Saturday, June 24, 2006

Old is the New New

The Trinty Church rises boldly among the steel and stone giants that make up the Financial District at the bottom of Manhattan. In this picture, can you make out the name on the street sign in the foreground? It is New Street.

I love the image! If there is no other, the Church ought to stand as a connection between the new and the old, between the world, even the world of finance, and the Creator.

The emerging church movement, and the positive side of postmodern Christian, make much of bringing the old into the new, or maybe, taking the new to the old.

For many years I had no use for the old, for tradition. Traditions, "we've never done it that way before" thinking, epitomized for me all that was wrong with the church.

I have grown up a bit over the years, and find myself more and more embracing the old, the ancient, even, believe it or not, tradition.

5 Comments:

At 4:50 PM, Anonymous Allen said...

I agree with you Steve but I like to distinguish between tradions and traditionalism. Traditions are those things from our past which are rich in teachings and in rituals which draw us close to God. Traditionalism is the activity of worshiping things just because its the way we've always done them. Traditions are good but traditionalism can be the death of a church or even a family. Change can be good and healthy when we know the difference.

 
At 10:33 AM, Blogger Mark Winter said...

Steve,

One of the things that intrigues me about the emerging church movement is synthesizing historically-rich traditions with fresh, new expressions of faith. This may be one case where we can have our cake and eat it, too.

 
At 1:06 PM, Blogger Joshua M. said...

I tend to like holding on to some traditions, but I have recently witnessed situations in which I think the traditions themselves were being worshipped rather than God. Of course, this sort of idolatry is possible in the realm of other traditions, such as the tradition of contemporary worship.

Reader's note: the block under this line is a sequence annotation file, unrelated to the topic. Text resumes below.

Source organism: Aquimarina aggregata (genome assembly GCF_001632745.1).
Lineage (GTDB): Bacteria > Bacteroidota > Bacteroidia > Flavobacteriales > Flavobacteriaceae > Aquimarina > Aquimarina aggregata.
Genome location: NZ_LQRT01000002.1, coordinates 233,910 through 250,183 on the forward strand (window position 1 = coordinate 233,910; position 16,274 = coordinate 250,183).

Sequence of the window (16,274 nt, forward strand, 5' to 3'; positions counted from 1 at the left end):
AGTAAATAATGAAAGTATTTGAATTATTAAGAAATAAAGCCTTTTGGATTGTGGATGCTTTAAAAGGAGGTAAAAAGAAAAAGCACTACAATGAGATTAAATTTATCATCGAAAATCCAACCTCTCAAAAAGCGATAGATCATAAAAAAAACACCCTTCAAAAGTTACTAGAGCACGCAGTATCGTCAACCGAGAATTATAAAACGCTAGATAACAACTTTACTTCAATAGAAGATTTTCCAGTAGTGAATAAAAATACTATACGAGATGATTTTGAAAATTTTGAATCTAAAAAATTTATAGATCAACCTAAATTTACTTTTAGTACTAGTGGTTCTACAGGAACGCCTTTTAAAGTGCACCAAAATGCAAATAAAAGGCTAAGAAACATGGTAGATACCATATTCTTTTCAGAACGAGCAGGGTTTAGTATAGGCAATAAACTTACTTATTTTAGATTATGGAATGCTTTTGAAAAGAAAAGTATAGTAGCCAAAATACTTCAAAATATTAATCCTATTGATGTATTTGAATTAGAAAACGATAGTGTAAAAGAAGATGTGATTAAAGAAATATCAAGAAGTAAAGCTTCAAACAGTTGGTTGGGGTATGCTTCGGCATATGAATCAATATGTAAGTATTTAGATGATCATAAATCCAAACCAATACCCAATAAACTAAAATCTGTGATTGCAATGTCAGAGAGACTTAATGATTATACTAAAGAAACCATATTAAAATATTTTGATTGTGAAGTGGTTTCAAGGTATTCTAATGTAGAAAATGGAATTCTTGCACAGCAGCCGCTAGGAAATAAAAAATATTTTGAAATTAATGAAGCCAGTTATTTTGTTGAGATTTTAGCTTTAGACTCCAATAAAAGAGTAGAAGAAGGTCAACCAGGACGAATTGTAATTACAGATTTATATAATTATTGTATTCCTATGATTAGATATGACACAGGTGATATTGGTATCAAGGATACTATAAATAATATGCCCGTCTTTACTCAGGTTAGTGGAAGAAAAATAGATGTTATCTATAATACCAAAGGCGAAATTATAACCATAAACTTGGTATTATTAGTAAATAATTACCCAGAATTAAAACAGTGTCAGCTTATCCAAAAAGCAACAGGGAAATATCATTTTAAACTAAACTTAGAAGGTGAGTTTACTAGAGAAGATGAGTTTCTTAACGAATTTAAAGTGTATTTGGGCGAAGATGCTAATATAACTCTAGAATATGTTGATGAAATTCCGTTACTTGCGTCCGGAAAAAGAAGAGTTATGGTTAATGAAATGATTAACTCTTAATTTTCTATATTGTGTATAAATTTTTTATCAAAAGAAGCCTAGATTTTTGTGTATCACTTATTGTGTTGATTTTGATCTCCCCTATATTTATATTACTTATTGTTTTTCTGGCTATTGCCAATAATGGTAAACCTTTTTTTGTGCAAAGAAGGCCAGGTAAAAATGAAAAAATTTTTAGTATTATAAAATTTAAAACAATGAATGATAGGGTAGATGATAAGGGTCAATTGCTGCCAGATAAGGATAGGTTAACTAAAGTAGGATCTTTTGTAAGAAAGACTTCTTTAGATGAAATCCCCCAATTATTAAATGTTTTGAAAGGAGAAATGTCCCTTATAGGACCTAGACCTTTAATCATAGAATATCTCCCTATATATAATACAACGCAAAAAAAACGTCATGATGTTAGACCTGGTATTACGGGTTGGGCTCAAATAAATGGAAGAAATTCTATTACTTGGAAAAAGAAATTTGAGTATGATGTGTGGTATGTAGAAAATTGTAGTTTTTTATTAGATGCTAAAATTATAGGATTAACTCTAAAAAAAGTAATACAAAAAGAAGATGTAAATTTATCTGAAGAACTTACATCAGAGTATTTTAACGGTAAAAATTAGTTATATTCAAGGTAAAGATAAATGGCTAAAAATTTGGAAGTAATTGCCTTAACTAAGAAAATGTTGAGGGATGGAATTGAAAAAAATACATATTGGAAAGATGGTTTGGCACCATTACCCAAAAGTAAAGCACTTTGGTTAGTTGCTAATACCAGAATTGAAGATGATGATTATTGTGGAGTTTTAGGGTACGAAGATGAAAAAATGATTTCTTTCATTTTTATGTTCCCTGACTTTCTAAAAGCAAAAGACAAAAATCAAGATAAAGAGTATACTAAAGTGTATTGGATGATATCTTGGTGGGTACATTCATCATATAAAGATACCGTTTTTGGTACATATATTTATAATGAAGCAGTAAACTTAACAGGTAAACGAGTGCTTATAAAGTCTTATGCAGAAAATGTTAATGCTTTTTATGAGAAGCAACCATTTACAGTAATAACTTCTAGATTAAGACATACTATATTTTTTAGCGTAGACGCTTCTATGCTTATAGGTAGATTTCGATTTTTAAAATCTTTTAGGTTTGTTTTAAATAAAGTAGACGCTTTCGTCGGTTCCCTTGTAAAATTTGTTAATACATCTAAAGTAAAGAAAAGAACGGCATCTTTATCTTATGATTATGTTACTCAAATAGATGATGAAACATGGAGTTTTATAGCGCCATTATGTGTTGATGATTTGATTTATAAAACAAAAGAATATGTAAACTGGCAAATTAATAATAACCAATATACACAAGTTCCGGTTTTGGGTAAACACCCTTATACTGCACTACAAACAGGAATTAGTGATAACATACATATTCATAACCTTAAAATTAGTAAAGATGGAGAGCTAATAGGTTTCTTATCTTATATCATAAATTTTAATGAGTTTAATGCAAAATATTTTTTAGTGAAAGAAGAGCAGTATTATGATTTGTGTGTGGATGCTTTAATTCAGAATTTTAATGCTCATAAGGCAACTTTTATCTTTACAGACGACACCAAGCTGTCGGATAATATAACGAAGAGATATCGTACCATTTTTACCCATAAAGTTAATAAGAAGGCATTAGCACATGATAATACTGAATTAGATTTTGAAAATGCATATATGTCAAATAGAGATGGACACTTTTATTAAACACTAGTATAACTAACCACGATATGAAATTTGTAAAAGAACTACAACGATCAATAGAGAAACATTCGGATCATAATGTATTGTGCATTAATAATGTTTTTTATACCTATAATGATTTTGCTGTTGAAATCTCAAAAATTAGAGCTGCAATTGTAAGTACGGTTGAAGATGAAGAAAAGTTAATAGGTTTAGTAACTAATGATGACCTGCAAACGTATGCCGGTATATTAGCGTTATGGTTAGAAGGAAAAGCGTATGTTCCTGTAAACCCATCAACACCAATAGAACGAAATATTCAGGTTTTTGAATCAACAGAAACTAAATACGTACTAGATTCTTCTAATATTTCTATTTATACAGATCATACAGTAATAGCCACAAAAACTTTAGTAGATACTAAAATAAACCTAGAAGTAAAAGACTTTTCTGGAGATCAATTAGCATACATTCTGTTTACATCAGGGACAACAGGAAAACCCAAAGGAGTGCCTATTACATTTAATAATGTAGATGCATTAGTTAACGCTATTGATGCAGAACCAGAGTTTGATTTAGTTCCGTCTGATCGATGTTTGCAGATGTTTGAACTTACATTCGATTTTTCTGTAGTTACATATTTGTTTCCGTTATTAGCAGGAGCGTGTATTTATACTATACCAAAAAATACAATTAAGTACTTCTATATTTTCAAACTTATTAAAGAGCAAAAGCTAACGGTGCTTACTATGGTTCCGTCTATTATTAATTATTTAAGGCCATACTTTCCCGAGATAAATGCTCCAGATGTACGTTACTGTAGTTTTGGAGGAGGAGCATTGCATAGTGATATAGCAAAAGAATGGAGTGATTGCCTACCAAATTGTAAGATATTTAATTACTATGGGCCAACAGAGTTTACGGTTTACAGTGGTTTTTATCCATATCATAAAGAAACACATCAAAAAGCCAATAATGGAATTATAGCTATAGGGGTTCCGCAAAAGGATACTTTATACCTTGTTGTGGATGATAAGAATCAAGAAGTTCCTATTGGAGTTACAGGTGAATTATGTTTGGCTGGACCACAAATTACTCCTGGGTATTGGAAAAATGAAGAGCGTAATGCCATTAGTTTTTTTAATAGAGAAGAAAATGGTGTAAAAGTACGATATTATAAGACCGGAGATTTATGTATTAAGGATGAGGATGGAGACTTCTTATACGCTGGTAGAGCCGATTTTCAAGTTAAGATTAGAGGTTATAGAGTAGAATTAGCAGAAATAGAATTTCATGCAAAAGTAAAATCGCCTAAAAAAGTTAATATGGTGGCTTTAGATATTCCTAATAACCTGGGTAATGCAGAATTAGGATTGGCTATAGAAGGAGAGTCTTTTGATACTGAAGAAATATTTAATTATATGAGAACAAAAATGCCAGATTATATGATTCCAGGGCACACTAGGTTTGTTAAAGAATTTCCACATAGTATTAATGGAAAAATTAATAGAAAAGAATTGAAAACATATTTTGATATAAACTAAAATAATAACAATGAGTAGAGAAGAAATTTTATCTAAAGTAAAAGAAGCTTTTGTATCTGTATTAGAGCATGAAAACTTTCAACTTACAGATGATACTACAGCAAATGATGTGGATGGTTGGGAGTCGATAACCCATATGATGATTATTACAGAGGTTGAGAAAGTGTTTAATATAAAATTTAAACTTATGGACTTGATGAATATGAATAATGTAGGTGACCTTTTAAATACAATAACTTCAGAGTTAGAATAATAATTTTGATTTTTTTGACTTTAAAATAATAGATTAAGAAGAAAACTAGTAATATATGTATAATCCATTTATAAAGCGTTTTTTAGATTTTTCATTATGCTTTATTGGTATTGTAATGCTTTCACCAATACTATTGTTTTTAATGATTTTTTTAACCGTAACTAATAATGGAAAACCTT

At 2:07 PM, Blogger Dave said...

I came from the RC church, and it has taken quite a while to get away from traditions. As it turns out, i am turned off by so many people slepp-walking through hollow traditions that they have no connection towards, or that they only do out of comfort.
I find that communion in the UMC church, for the most part, is dead, and a waste of time. The times I have found it alive, and connectional is in the small chapel service on wednesday evenings.

 
At 2:58 PM, Anonymous Baughman said...

it's a sad thing thast communion has become stale in many UM churches. I haver, however found it to be life giving (mainly because of the influence of several passionate ministers who found their passion in the EUcharist. I think there are signs of hope. This Holy Mystery, a document on the UMC and Eucharist that was approved by Gen Conf in 2004 is a positive step. Our sat eveing veritas... servicve celebrates communion weekly and people are drawn to the table.

I believe its soemtyhing we need to get our congregations more involved in

 

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